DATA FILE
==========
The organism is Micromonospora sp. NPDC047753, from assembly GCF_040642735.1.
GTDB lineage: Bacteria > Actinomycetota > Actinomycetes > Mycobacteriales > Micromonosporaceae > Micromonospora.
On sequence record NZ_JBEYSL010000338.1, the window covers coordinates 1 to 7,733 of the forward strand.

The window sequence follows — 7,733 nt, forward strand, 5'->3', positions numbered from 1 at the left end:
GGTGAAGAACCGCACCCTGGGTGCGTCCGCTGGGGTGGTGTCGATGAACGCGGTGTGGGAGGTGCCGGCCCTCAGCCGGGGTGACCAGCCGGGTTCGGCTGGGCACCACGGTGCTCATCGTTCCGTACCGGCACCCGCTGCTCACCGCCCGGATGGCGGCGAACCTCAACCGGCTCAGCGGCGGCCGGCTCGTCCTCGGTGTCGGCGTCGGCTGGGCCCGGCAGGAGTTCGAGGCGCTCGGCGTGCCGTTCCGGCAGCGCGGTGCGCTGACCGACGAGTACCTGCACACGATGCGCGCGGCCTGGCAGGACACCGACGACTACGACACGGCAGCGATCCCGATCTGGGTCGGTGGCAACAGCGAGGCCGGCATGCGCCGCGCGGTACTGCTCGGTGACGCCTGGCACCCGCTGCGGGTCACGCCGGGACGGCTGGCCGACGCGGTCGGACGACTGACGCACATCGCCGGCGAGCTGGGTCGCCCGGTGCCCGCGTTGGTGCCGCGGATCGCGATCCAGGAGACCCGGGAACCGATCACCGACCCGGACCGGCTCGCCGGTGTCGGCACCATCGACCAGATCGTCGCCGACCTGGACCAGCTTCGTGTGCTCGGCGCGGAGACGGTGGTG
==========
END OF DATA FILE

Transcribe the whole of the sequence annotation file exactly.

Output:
The organism is Micromonospora sp. NPDC047753, from assembly GCF_040642735.1.
GTDB lineage: Bacteria > Actinomycetota > Actinomycetes > Mycobacteriales > Micromonosporaceae > Micromonospora.
On sequence record NZ_JBEYSL010000338.1, the window covers coordinates 1 to 7,733 of the forward strand.

The window sequence follows — 7,733 nt, forward strand, 5'->3', positions numbered from 1 at the left end:
GGTGAAGAACCGCACCCTGGGTGCGTCCGCTGGGGTGGTGTCGATGAACGCGGTGTGGGAGGTGCCGGCCCTCAGCCGGGGTGACCAGCCGGGTTCGGCTGGGCACCACGGTGCTCATCGTTCCGTACCGGCACCCGCTGCTCACCGCCCGGATGGCGGCGAACCTCAACCGGCTCAGCGGCGGCCGGCTCGTCCTCGGTGTCGGCGTCGGCTGGGCCCGGCAGGAGTTCGAGGCGCTCGGCGTGCCGTTCCGGCAGCGCGGTGCGCTGACCGACGAGTACCTGCACACGATGCGCGCGGCCTGGCAGGACACCGACGACTACGACACGGCAGCGATCCCGATCTGGGTCGGTGGCAACAGCGAGGCCGGCATGCGCCGCGCGGTACTGCTCGGTGACGCCTGGCACCCGCTGCGGGTCACGCCGGGACGGCTGGCCGACGCGGTCGGACGACTGACGCACATCGCCGGCGAGCTGGGTCGCCCGGTGCCCGCGTTGGTGCCGCGGATCGCGATCCAGGAGACCCGGGAACCGATCACCGACCCGGACCGGCTCGCCGGTGTCGGCACCATCGACCAGATCGTCGCCGACCTGGACCAGCTTCGTGTGCTCGGCGCGGAGACGGTGGTG